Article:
This Week in Nigeria Capital Market (Dec. 9-13): Yields, Rates and Stock Picks

This Week in Nigeria Capital Market (Dec. 9-13): Yields, Rates and Stock Picks

Government, Banks, SMEs and/or Consumers… who is benefiting from the crashing rates?

As the CBN continues to tighten the lid on any incentive to invest in Nigerian Treasury Bills (NTB), banks are compelled to continue to open their taps for lending to consumers and SMEs. At the close T-Bills Primary Market Auction (PMA) on 11th December 2019, T-bills stop rates hit another new-year low. In fact, T-Bill rates have now declined by over 30% across all tenors in the last one month. At the current inflation rate of 11.61%, the real return on T-Bills is now zero.

A lower yield environment is positive for the government’s swelling debt service costs and presents a good opportunity for SMEs, Corporates to raise debt at much cheaper rates. At the other end, it creates a conundrum for Pension Fund Administrators (PFAs), fund managers, who are now stuck with negative real returns on new investment in T-Bills.

As if the low yields on T-Bills aren’t enough, CBN Director, Banking Supervision Department, Mr. Hassan Bello mentioned that The Central Bank of Nigeria will increase banks’ Loan to Deposit Ratio to 70% by 2020, he gave this hint during the week while speaking at the 2019 workshop for Finance Correspondents and Business Editors.

The Monetary Policy Committee (MPC) had noted in November an increase of N1.17 trillion in absolute gross credit between May and October, this was attributed to the adjusted LDR for deposit money banks. Manufacturing was the largest beneficiary, accounting for N460 billion of the increase. Consumer loans shared N360 billion from the total.

Despite these positive moves by the CBN, sadly, there is very little impact this can have in the long-run without commensurate fiscal efforts.In an economy stuck in a low growth cycle and susceptible to erratic and inconsistent government policies, we can only hope that the Government will handle its fiscal responsibilities with more urgency to reap the full rewards of a low-interest environment.

In plain language, imagine getting a loan from the Bank at 12%, then you spend 4 hours out of 10 productive hours in traffic daily, you can only power your factory 11 hours out of a possible 18 for fear of diesel cost, your raw materials spend 34 days at the port instead of 2 days, etc.

Beautiful monetary policies and lower interest rates without commensurate fiscal policies to fix infrastructures will always make a 12% interest rate feel like 27%. It’s the responsibility of fiscal policies to fix roads, power and ports.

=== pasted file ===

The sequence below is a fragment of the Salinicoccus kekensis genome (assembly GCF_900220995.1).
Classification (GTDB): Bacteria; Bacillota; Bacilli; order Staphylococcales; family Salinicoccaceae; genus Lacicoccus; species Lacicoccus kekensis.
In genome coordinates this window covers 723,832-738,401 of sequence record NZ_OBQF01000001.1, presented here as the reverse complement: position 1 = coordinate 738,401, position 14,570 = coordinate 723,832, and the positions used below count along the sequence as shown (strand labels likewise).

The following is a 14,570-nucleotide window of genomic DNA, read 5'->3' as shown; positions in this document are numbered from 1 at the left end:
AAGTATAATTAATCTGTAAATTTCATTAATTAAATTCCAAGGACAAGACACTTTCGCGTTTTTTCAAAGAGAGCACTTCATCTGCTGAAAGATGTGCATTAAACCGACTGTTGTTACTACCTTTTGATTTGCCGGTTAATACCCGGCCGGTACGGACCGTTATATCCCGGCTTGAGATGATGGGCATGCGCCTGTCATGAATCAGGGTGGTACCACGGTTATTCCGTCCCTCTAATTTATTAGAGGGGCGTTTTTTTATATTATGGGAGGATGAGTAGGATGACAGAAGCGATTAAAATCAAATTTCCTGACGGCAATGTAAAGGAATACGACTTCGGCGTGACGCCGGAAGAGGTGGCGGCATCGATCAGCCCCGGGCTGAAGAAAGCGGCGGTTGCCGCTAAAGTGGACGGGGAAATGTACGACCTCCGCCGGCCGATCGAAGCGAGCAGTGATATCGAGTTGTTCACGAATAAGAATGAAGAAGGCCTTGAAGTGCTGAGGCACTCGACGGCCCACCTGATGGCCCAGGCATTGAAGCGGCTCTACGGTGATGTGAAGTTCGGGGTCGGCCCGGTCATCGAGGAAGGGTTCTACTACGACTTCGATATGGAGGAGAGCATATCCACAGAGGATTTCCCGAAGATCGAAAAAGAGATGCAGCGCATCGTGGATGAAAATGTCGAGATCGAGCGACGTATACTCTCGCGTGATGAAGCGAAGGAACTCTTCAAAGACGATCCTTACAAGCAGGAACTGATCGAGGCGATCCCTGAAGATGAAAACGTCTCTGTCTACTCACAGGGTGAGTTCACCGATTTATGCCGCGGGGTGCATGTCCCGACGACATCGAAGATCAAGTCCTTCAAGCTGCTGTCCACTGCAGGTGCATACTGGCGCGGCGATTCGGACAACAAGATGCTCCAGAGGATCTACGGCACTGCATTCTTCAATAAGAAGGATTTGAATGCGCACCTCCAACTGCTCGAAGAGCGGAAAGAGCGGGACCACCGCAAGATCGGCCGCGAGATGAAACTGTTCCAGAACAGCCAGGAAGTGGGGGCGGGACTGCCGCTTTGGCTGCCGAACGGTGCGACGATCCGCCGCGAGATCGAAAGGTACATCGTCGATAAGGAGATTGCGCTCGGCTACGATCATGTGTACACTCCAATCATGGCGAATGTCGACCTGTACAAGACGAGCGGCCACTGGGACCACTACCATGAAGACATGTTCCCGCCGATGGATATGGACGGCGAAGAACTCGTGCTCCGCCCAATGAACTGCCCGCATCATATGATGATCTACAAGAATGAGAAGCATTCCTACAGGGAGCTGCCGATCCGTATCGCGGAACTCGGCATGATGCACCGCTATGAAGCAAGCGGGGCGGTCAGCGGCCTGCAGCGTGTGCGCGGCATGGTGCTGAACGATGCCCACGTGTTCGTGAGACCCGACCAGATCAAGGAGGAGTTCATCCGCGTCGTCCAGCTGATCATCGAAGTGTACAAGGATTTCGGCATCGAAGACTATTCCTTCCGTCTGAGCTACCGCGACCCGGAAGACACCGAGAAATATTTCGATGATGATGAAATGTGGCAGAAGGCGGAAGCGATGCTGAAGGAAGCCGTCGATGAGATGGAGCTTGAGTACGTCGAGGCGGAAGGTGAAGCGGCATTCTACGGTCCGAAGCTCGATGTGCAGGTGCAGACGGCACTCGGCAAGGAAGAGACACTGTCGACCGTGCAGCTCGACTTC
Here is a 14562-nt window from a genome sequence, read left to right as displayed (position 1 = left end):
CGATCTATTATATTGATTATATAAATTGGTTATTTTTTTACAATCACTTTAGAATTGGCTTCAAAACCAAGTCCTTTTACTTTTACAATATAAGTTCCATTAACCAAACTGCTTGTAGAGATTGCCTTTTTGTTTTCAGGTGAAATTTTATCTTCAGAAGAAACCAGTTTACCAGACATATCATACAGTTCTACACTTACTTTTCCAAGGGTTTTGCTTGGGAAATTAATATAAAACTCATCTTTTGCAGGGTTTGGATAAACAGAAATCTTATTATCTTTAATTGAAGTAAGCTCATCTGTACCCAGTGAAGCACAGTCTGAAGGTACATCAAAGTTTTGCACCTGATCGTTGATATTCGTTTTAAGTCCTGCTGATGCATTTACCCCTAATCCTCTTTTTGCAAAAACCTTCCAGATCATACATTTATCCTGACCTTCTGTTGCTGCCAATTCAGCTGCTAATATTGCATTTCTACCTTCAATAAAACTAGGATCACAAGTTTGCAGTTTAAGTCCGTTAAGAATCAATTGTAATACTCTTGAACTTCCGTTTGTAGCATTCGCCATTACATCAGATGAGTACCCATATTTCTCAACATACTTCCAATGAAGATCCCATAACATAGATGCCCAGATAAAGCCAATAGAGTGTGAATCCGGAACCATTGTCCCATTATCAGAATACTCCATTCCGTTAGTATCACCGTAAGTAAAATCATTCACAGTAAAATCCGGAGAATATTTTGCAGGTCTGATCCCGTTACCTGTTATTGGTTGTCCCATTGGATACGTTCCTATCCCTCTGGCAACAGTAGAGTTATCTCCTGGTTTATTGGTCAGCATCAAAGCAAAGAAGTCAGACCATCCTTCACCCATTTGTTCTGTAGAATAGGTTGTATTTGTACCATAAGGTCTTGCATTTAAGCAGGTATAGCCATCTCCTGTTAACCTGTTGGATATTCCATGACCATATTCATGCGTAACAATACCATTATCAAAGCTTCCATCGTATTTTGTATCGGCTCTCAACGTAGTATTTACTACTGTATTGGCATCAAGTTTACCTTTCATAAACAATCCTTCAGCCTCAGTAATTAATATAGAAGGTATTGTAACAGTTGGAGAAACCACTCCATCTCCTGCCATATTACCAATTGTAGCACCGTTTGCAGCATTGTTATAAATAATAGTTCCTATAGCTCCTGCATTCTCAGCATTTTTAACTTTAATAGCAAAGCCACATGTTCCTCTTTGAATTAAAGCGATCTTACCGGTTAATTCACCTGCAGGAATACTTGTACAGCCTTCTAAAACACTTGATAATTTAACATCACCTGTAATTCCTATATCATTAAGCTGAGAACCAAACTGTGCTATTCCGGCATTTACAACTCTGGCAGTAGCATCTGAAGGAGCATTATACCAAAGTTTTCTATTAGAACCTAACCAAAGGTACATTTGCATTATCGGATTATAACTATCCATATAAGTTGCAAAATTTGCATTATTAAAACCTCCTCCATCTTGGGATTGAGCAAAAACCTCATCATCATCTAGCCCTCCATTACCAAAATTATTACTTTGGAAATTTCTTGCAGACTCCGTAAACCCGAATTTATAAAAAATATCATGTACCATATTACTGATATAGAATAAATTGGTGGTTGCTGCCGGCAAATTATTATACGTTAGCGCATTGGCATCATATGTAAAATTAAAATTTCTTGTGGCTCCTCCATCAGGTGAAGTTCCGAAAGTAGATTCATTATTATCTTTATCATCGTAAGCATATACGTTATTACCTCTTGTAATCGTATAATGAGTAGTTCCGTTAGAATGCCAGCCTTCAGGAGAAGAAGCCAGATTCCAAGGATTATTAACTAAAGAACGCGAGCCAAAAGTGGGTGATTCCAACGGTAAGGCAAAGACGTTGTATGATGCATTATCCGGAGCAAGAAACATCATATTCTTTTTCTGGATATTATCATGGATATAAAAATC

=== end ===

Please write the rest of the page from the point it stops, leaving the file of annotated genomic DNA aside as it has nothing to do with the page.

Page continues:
Updates from the Stock Market: Greetings from Santa

December! Always a month to remember, the green trees laced with red and lightings, the merry mood and the memorable feelings that come with it…

Look closely at the images below, particularly the month of December, the red spots are supposed to give one a feeling of merry, except that in this case, it’s the gauge for daily performance of stocks in the equities market. Unlike the Santa feeling that comes with December, red in the equities market means the market is bleeding, losing money.

In fact, the first few days of this December are the worst of all the years under review (2012-2019). The gains (green) recorded so far were as a result of the fall in treasury bill yields after the 11th of December Auction. Typically, bearish treasury yields create bullish opportunities for the equities market, exactly what played out on 11th and 12th as seen below, sadly, headwinds in the economy wouldn’t let the equities market enjoy the excess funds flowing from the money market.

Falling ASI or stock prices cause panic in some investors, but fluctuations in the stock market represent business as usual for others. Investors who are comfortable with this reality know how to respond to falling prices and how to pick companies that are good buys when stock prices are on the downward trend.

What should you do when the stock market is in red?

Find a good company that is underpriced, buy and be patient. Most importantly, you must know your investment objective, risk appetite and investment horizon.

Here is a list of some underpriced stocks with potential for high dividend yields and capital gain. (Please note that the stock picks and the potentials presented are not guarantees, they are only recommendations. The equities market comes with its own risk, consider your risk appetite before investing)

Smile! There are still enough trading days left to make this December one to remember.

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